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Prominent startup leaders throw support behind Elon Musk’s 100-day energy promise to South Australia – StartupSmart

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By Emma Koehn and Dinushi Dias 

Prominent members of the local startup sector say an offer from tech billionaire Elon Musk to fix South Australia’s energy “woes” within 100 days could be the start of “something epic”.

The offer unfolded through a Twitter exchange between Musk and Atlassian co-founder Mike Cannon-Brookes on Friday afternoon, and over the weekend, Musk had conversations with both South Australia Premier Jay Weatherill, and Prime Minister Malcolm Turnbull.

“This little interplay could be the beginning of something epic for Australia and certainly South Australia,” says Vinomofo co-founder Andre Eikmeier.

Eikmeier said in a statement that with the support of the right people in business and politics, “big things” can happen.

Musk’s offer has sparked widespread excitement across Adelaide and Australia’s broader startup sector.

“Lack of electricity goes to the heart of every individual in their home, but for startup businesses that often work around the clock, lack of energy doesn’t just wipe out revenue during the blackout, it saps the confidence of customers, partners and suppliers,” Startup Adelaide managing director Jenny Vandyke said in a statement.

Vandyke said the installation would be invaluable for entrepreneurs such as Proviso’s Luke Howes and Happyco’s Jindou Lee who are growing teams in Adelaide.

“Without reliable energy we risk the tide turning the other way,” Vandyke said.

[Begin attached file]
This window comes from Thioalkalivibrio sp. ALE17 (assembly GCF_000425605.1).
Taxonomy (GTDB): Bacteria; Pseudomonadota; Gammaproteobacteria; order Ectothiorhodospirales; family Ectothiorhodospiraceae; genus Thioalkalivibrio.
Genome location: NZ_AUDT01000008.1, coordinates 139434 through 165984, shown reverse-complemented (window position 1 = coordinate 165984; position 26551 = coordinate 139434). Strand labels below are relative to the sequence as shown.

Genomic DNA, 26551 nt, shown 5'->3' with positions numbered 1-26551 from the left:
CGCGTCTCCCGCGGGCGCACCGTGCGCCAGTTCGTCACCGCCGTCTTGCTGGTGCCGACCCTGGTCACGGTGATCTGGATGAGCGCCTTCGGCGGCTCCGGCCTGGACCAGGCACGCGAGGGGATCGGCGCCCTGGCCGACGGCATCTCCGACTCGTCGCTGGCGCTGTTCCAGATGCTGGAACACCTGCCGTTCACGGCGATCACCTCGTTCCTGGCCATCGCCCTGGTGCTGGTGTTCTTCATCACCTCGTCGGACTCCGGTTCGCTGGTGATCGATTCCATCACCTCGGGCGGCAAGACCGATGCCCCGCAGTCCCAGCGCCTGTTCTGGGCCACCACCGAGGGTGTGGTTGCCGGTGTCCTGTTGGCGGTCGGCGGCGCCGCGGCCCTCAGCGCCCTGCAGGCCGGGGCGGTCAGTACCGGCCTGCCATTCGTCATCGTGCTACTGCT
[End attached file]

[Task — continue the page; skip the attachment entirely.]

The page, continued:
In the same statement, Lee said the offer “spark” needed to put South Australia on the map.

“In Elon Musk and Mike Cannon Brookes we have two world class leaders looking to move the South Australian economy forward in leaps and bounds,” Lee said.

Steve Barrett, director of SouthStart and chief executive of GoReception, said of Tesla and Atlassian’s involvement: “Let them innovate”.

“Tesla and Atlassian are the giants that can move mountains,” he said.

How it all started

On Friday afternoon Cannon-Brookes tweeted out a Fairfax article that reported Tesla’s vice-president for energy products Lydon Rive said the company could solve South Australia’s energy crisis within 100 days by delivering 100-300 megawatt hours of its batteries in the state.

Cannon-Brookes went straight to Tesla chief executive Elon Musk to clarify how realistic this claim was, and the conversation quickly escalated.

On Sunday, Turnbull thanked Musk on Twitter for an “in depth discussion” about energy storage, and said he has asked the government’s energy finance agencies to “focus on storage”.

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